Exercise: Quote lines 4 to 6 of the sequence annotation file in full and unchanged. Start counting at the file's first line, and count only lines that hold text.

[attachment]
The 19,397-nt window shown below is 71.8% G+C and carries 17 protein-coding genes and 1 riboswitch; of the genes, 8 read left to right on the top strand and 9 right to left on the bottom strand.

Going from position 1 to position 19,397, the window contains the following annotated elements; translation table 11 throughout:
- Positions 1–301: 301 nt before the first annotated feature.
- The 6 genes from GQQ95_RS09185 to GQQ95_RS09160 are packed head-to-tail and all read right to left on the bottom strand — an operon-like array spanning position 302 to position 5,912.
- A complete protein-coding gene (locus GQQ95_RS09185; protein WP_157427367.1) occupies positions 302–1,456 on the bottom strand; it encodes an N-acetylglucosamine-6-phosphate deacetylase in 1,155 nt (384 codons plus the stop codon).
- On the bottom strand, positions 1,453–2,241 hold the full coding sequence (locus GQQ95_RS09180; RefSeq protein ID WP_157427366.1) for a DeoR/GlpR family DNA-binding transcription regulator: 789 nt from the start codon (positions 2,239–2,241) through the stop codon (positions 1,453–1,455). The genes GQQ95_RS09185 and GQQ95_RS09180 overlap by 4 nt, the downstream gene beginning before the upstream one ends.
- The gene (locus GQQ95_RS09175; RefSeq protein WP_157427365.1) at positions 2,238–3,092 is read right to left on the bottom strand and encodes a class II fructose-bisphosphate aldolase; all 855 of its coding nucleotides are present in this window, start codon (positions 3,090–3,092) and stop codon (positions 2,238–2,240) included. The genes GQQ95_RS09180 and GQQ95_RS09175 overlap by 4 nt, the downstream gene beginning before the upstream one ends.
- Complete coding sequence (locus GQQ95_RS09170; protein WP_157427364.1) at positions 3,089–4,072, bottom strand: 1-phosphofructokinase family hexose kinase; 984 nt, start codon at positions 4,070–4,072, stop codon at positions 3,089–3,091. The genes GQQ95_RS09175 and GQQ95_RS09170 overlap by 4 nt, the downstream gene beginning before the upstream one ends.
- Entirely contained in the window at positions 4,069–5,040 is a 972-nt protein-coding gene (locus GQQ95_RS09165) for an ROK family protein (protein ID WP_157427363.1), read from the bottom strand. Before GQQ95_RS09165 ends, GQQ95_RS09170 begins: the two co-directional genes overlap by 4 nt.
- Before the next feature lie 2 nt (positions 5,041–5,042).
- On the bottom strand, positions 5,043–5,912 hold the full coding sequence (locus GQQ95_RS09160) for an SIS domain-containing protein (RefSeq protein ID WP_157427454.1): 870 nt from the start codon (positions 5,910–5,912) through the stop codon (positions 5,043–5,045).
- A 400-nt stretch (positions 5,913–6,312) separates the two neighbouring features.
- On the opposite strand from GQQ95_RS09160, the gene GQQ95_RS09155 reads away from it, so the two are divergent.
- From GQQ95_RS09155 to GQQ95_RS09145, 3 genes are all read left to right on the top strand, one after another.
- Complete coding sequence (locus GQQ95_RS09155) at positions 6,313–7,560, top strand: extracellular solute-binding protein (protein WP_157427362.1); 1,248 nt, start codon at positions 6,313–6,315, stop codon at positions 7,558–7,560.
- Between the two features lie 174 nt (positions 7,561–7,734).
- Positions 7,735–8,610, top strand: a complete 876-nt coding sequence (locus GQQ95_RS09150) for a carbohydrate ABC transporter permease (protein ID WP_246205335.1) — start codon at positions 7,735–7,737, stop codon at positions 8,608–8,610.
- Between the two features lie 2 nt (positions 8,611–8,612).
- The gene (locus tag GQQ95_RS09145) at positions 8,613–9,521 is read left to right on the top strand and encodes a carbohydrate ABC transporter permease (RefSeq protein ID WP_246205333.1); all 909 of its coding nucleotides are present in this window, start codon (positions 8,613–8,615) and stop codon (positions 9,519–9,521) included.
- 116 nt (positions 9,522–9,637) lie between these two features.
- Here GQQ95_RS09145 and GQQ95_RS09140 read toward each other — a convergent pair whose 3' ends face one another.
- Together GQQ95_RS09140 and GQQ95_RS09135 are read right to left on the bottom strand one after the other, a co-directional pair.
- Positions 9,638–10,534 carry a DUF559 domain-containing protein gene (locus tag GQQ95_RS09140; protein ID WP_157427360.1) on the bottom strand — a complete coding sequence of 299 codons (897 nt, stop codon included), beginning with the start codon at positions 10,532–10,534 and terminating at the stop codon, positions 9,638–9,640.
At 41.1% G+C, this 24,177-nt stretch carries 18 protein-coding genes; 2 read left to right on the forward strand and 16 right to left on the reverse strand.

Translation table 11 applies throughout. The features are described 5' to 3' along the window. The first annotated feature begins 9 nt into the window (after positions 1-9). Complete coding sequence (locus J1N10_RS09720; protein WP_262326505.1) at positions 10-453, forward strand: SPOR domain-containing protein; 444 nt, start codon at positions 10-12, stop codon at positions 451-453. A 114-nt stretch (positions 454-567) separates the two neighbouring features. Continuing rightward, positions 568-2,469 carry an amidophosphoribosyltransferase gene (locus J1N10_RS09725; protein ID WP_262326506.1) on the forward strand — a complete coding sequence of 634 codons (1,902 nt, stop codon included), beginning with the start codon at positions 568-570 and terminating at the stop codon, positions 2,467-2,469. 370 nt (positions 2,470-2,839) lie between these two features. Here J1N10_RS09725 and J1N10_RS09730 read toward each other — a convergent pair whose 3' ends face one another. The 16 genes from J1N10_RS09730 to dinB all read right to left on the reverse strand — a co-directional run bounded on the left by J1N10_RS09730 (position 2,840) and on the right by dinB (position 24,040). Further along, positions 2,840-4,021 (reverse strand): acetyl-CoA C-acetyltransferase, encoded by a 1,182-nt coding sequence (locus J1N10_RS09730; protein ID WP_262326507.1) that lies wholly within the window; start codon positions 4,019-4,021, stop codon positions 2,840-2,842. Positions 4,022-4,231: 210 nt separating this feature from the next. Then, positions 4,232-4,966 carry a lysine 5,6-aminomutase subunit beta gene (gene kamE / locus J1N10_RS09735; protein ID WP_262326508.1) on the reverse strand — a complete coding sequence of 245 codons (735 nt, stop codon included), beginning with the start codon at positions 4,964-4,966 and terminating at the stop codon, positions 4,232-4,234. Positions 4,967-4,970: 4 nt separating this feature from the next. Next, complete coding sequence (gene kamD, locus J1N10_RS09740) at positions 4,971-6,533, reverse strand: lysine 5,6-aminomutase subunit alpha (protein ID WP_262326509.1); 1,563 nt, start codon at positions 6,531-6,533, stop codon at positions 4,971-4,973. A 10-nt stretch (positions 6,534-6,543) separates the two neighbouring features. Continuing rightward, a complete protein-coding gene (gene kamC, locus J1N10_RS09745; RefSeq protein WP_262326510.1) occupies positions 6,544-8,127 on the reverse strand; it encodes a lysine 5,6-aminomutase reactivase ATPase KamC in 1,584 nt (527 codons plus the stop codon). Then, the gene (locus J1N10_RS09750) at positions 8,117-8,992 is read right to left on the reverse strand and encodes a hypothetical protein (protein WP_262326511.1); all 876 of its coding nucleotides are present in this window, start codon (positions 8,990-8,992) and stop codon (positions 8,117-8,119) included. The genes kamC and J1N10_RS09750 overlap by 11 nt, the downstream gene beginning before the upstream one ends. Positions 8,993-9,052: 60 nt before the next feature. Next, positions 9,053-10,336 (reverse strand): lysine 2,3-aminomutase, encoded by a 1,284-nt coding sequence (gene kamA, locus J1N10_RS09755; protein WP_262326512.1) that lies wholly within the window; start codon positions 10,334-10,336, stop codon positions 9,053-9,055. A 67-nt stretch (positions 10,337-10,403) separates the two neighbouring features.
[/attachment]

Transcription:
- The 6 genes from GQQ95_RS09185 to GQQ95_RS09160 are packed head-to-tail and all read right to left on the bottom strand — an operon-like array spanning position 302 to position 5,912.
- A complete protein-coding gene (locus GQQ95_RS09185; protein WP_157427367.1) occupies positions 302–1,456 on the bottom strand; it encodes an N-acetylglucosamine-6-phosphate deacetylase in 1,155 nt (384 codons plus the stop codon).
- On the bottom strand, positions 1,453–2,241 hold the full coding sequence (locus GQQ95_RS09180; RefSeq protein ID WP_157427366.1) for a DeoR/GlpR family DNA-binding transcription regulator: 789 nt from the start codon (positions 2,239–2,241) through the stop codon (positions 1,453–1,455). The genes GQQ95_RS09185 and GQQ95_RS09180 overlap by 4 nt, the downstream gene beginning before the upstream one ends.